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Stamp of disapproval

Government measures to combat stamp duty avoidance when expensive properties are bought through a company could hit the buy-to-let and institutional investment sectors.

Last week, Chancellor George Osborne announced a 15 per cent stamp duty on homes worth more than £2m that are purchased through a company. The aim is to close the loophole that allows properties owned by companies to avoid stamp duty when sold.

Osborne also set out plans to consult on a “large annual charge” on £2m homes that have already been bought through companies.

There are fears the new measures could have unintended consequences when the European Commission implements its mortgage credit directive, which aims to harmonise mortgage regulation across the EU.

The directive applies strict affordability checks on each transaction involving individual consumers. The proposals currently include buy-to-let transactions, although many are lobbying for these to be excluded.

John Charcol senior technical manager Ray Boulger says: “If buy to let is not excluded from the directive, then the one way UK buyers of a buy-to-let property could avoid the new affordability rules would be to buy through a limited company.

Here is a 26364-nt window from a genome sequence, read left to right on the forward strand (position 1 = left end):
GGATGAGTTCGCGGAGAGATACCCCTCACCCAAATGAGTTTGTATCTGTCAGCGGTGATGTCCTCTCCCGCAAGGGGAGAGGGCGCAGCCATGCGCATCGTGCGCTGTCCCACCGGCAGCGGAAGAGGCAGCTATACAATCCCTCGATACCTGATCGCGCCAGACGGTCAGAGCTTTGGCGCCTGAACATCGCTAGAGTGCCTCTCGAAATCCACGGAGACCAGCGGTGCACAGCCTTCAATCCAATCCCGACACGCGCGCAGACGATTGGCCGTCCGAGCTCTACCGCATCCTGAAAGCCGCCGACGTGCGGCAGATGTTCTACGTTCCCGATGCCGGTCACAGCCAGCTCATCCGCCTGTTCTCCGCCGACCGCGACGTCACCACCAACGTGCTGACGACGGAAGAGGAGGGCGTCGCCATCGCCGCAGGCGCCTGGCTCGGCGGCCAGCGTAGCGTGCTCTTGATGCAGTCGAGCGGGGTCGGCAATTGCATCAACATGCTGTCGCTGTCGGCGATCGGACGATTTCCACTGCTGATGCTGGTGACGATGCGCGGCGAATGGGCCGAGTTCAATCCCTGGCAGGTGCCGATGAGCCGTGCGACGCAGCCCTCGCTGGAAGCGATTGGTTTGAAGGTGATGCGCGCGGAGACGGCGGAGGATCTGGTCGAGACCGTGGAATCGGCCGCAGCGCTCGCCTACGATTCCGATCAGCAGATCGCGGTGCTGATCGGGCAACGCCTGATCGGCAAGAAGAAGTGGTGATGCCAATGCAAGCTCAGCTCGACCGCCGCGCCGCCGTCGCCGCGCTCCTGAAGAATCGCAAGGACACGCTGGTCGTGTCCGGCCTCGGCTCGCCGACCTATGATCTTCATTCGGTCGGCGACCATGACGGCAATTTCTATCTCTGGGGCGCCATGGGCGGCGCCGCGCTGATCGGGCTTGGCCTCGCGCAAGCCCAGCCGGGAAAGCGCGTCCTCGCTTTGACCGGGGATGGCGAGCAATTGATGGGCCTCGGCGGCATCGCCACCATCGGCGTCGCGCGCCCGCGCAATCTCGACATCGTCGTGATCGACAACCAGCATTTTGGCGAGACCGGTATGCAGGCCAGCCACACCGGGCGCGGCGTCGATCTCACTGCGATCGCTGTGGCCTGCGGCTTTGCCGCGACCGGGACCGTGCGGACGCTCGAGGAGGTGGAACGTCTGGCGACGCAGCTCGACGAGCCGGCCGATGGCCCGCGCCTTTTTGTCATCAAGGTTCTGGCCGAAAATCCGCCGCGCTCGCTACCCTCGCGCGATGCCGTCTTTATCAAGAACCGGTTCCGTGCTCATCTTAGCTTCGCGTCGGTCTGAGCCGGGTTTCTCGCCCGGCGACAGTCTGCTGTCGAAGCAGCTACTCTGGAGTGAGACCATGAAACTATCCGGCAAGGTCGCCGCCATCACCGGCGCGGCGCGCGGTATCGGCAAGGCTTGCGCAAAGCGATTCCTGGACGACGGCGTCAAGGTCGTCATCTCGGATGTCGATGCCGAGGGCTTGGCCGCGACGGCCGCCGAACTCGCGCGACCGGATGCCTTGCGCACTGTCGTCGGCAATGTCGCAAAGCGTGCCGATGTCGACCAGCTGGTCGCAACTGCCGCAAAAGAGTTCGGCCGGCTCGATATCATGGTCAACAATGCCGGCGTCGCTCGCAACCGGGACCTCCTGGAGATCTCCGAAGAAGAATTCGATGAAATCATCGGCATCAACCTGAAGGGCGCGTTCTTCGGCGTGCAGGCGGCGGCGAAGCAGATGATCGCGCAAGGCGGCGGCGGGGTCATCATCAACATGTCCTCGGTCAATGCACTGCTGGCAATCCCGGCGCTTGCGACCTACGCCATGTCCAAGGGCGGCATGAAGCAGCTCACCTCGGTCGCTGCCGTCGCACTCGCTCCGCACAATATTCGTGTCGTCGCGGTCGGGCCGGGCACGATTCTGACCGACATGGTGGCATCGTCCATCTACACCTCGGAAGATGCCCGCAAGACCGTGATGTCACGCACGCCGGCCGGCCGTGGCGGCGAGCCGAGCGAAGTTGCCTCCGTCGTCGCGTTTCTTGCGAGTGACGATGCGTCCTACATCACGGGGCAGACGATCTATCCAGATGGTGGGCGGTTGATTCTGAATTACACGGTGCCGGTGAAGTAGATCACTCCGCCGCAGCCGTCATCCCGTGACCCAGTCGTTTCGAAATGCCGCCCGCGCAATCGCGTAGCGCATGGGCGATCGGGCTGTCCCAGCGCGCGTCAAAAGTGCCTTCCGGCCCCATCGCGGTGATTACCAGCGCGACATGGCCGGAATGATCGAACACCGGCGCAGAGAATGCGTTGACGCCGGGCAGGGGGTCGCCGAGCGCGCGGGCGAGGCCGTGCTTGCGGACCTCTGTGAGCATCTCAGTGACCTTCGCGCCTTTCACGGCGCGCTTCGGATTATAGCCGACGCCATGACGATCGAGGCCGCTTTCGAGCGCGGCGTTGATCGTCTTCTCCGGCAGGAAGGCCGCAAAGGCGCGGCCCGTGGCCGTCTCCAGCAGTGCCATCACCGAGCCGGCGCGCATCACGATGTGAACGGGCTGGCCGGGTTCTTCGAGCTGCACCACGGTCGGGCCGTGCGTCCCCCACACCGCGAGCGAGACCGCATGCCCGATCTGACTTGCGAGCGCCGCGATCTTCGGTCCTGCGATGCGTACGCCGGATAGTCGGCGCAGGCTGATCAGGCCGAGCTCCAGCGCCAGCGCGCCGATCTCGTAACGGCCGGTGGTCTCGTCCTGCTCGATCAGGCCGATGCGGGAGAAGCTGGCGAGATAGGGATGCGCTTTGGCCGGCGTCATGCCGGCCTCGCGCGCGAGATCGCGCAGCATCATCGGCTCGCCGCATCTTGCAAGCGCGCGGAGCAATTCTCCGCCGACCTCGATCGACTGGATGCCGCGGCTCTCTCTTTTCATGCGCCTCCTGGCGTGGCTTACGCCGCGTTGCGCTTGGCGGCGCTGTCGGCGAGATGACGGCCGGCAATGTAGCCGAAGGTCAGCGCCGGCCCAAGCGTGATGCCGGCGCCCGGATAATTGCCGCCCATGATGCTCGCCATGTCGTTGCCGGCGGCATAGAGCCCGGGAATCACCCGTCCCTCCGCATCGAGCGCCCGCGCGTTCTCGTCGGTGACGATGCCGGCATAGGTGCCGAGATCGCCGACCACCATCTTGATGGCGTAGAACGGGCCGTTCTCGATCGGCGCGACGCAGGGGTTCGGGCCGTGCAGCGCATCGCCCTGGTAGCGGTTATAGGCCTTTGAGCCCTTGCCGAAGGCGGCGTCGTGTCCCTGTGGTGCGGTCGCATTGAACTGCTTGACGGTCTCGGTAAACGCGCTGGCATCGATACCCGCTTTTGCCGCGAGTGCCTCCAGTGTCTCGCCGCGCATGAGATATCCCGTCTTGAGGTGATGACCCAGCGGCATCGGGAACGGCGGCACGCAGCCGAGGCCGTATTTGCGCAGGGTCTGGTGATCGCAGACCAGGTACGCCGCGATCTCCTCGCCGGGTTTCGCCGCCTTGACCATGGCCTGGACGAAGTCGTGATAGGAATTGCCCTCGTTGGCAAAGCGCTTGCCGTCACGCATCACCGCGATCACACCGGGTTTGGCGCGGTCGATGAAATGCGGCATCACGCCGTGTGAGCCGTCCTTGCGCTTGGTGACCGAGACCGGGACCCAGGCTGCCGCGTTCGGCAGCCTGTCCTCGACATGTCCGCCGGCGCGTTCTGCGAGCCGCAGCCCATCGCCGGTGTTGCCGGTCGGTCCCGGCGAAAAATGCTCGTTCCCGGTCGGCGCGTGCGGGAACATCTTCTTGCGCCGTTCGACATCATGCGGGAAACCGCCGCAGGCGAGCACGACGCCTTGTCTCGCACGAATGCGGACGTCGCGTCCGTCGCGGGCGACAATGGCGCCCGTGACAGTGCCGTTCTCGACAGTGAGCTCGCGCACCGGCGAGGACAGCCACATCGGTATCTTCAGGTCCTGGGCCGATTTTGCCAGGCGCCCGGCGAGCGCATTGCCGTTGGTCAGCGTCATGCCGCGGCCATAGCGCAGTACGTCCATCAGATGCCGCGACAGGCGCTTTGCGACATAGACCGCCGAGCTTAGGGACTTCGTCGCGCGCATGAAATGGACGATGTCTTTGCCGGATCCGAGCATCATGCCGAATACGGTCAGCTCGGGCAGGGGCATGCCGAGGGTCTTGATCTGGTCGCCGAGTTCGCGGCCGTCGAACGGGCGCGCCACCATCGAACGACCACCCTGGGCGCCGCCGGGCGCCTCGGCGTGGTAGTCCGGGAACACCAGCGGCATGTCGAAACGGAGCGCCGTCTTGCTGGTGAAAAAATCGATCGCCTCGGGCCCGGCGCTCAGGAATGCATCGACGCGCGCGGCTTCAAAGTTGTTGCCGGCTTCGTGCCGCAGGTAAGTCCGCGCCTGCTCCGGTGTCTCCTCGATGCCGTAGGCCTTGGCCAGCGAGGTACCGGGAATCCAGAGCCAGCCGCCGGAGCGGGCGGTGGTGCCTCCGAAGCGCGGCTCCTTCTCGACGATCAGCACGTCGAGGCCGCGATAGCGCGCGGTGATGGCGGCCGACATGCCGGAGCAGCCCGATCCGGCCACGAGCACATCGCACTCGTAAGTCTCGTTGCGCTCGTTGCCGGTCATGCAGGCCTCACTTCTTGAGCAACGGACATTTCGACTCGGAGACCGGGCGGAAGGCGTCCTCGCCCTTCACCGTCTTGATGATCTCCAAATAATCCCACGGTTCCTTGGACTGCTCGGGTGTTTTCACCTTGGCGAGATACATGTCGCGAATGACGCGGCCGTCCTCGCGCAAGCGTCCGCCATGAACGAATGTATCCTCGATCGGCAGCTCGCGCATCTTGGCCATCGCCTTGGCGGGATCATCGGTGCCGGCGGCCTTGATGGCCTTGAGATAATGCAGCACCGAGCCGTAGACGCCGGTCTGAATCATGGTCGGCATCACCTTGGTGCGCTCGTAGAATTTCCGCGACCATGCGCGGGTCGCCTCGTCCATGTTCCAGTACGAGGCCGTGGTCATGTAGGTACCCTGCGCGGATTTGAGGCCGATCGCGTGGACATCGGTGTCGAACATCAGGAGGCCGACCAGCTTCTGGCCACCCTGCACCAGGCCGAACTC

“But this will now not be viable because nobody is going to buy a property through a limited company if they have to pay 15 per cent tax. There could be serious consequences further down the road.”

Buy-to-let lender CHL Mortgages managing director Bob Young agrees the stamp duty will stifle the buy-to-let sector. He says: “If you are going to be paying a huge stamp duty up-front on these sorts of deals, then you have got to factor that in.

“It is another cost for the investor to look at, so it will affect transactions in this area of the market.”

London & Country associate director of communications David Hollingworth believes the relatively low number of transactions at the upper end of the buy-to-let sector mean these changes to the tax system will not be as detrimental as others have predicted.

There are an estimated 74,000 homes in England and Wales worth £2m and over. It is not known how many of these homes are owned by buy-to-let investors.

Hollingworth says: “These changes will damage that part of the buy-to-let sector but there are very few properties valued at £2m or over, so there will only be a specific niche that will be hit by these measures.”

Mortgage for Business managing director David Whittaker says: “I do not think the buy-to-let sector will be hit by these measures because people will invest in property even after the changes have been made.”

The Association of Mortgage Intermediaries says the new tax could slow institutional investment in residential property due to the added costs of operating in the sector.

AMI director Robert Sinclair says: “I believe it will cause people to rethink how they can make this sort of deal work now.”


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